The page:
Minnesota Guardsman Receives Award for Combating Drugs in his Community

Posted: 2018-03-09  03:13 PM
Counterdrug WOODBURY, Minn. - Staff Sgt. Benjamin Kroll, an analyst with the Minnesota National Guard's Counterdrug Task Force who is assigned to work with the Hennepin County Sherriff's Office was recognized for his achievements as the Analyst of the Year during the 2018 Minnesota Association of Crime and Intelligence Analysts Training Symposium in Woodbury, Minnesota, March 7, 2018.

Through a partnership with Minnesota law enforcement agencies throughout the state, the Minnesota National Guard Counterdrug Task Force (MNCDTF) supports the anti-drug initiatives to counter all primary drug threats and vulnerabilities through the effective application of available assets, said Maj. Jon Dotterer, Counterdrug Coordinator for the State of Minnesota. The goal for the program is to support federal, state, tribal, and local agencies in the detection, disruption, interdiction, and curtailment of illicit drugs.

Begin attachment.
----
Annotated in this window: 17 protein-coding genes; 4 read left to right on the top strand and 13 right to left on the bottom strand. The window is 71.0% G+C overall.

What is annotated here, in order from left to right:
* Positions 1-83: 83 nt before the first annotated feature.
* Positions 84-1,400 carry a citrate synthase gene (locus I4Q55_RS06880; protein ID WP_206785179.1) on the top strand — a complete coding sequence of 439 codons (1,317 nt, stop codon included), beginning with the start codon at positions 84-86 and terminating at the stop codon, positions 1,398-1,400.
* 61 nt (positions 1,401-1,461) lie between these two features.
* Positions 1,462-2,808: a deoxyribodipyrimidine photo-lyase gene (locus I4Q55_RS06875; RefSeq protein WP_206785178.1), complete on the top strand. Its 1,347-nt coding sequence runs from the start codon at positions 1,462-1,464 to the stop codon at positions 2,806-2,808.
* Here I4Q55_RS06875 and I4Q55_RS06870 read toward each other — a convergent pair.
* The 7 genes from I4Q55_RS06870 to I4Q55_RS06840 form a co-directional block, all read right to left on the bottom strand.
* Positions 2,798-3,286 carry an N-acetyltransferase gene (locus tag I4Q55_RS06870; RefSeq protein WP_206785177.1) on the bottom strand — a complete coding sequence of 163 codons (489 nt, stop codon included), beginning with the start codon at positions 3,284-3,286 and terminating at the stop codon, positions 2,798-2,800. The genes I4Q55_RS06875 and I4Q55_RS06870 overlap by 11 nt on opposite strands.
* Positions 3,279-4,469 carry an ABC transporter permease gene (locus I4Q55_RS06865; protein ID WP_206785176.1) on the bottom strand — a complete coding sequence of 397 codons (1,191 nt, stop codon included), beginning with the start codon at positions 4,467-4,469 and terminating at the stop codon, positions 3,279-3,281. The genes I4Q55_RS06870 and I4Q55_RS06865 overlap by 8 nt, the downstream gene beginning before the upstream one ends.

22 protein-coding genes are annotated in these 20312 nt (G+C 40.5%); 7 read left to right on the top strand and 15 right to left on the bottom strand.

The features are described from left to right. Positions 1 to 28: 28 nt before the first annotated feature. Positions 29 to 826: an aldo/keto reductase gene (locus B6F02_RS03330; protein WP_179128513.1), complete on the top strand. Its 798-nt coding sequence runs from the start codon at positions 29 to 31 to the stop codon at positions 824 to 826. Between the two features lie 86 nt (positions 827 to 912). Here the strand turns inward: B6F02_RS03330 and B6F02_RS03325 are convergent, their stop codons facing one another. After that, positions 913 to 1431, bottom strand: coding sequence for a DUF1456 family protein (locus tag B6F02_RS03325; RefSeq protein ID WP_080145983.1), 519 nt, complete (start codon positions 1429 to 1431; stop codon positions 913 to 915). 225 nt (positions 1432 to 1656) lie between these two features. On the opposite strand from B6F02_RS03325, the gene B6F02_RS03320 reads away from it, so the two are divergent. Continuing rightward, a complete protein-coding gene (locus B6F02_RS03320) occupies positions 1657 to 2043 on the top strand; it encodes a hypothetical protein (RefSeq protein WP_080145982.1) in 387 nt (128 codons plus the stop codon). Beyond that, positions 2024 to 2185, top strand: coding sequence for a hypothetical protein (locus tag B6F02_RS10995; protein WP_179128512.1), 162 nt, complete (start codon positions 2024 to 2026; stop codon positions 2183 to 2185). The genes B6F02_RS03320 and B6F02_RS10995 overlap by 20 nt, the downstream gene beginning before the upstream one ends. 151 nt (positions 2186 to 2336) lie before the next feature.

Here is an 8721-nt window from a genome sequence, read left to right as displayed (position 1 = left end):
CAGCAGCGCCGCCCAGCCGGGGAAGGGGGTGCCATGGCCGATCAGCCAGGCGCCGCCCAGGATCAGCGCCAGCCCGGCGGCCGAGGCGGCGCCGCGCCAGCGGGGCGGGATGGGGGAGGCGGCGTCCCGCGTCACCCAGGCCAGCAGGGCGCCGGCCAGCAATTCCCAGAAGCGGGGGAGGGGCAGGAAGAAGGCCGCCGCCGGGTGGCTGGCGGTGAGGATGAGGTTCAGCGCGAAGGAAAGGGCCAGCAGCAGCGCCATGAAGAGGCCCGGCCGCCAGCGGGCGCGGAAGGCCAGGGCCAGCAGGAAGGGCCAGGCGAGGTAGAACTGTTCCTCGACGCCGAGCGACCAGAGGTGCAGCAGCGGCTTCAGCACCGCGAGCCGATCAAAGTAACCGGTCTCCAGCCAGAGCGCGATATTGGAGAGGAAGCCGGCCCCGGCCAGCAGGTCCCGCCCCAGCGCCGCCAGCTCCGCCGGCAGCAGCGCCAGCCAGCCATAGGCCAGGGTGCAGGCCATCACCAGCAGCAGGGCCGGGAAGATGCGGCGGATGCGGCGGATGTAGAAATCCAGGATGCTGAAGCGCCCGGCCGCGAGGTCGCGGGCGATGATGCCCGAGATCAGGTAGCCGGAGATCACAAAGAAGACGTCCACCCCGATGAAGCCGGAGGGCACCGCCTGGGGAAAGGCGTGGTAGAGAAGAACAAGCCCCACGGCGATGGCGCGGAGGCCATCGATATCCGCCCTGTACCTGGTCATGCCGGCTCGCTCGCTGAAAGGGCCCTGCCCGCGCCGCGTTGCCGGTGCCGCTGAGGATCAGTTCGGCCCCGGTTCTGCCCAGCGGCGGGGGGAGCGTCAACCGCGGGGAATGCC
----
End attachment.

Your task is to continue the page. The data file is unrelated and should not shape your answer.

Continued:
Kroll is one of sixteen service members on the Counterdrug Task Force that provides this force-multiplying service to our communities against illicit drug-use. With the information that law enforcement provide through their patrols and daily operations, Kroll and his colleagues across the state assist by putting together a figurative picture with all of the gathered information which aids in identifying how to move forward with legal action to deter or prevent the sale or use of illegal narcotic drugs.